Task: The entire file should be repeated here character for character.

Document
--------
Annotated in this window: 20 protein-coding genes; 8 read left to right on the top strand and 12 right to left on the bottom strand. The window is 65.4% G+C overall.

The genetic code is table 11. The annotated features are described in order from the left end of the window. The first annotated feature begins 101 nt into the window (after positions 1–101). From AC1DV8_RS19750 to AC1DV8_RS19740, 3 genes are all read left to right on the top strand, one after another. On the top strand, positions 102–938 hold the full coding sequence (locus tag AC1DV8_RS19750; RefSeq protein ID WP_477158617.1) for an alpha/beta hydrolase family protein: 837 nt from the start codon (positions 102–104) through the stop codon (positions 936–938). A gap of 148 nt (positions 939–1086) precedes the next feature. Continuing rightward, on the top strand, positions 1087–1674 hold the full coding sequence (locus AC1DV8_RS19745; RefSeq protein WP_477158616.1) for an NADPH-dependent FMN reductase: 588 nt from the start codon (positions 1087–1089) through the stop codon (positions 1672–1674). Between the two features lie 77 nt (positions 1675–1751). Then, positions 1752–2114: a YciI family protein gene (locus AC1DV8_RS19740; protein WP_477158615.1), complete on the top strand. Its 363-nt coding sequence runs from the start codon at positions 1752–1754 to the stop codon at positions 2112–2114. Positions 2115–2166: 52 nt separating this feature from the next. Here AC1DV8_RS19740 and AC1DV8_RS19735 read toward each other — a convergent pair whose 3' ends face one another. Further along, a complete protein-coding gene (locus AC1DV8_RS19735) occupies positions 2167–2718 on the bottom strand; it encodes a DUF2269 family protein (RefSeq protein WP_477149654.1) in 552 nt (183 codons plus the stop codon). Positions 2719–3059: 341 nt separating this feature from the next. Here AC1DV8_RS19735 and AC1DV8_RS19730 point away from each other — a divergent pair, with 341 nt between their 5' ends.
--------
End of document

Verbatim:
Annotated in this window: 20 protein-coding genes; 8 read left to right on the top strand and 12 right to left on the bottom strand. The window is 65.4% G+C overall.

The genetic code is table 11. The annotated features are described in order from the left end of the window. The first annotated feature begins 101 nt into the window (after positions 1–101). From AC1DV8_RS19750 to AC1DV8_RS19740, 3 genes are all read left to right on the top strand, one after another. On the top strand, positions 102–938 hold the full coding sequence (locus tag AC1DV8_RS19750; RefSeq protein ID WP_477158617.1) for an alpha/beta hydrolase family protein: 837 nt from the start codon (positions 102–104) through the stop codon (positions 936–938). A gap of 148 nt (positions 939–1086) precedes the next feature. Continuing rightward, on the top strand, positions 1087–1674 hold the full coding sequence (locus AC1DV8_RS19745; RefSeq protein WP_477158616.1) for an NADPH-dependent FMN reductase: 588 nt from the start codon (positions 1087–1089) through the stop codon (positions 1672–1674). Between the two features lie 77 nt (positions 1675–1751). Then, positions 1752–2114: a YciI family protein gene (locus AC1DV8_RS19740; protein WP_477158615.1), complete on the top strand. Its 363-nt coding sequence runs from the start codon at positions 1752–1754 to the stop codon at positions 2112–2114. Positions 2115–2166: 52 nt separating this feature from the next. Here AC1DV8_RS19740 and AC1DV8_RS19735 read toward each other — a convergent pair whose 3' ends face one another. Further along, a complete protein-coding gene (locus AC1DV8_RS19735) occupies positions 2167–2718 on the bottom strand; it encodes a DUF2269 family protein (RefSeq protein WP_477149654.1) in 552 nt (183 codons plus the stop codon). Positions 2719–3059: 341 nt separating this feature from the next. Here AC1DV8_RS19735 and AC1DV8_RS19730 point away from each other — a divergent pair, with 341 nt between their 5' ends.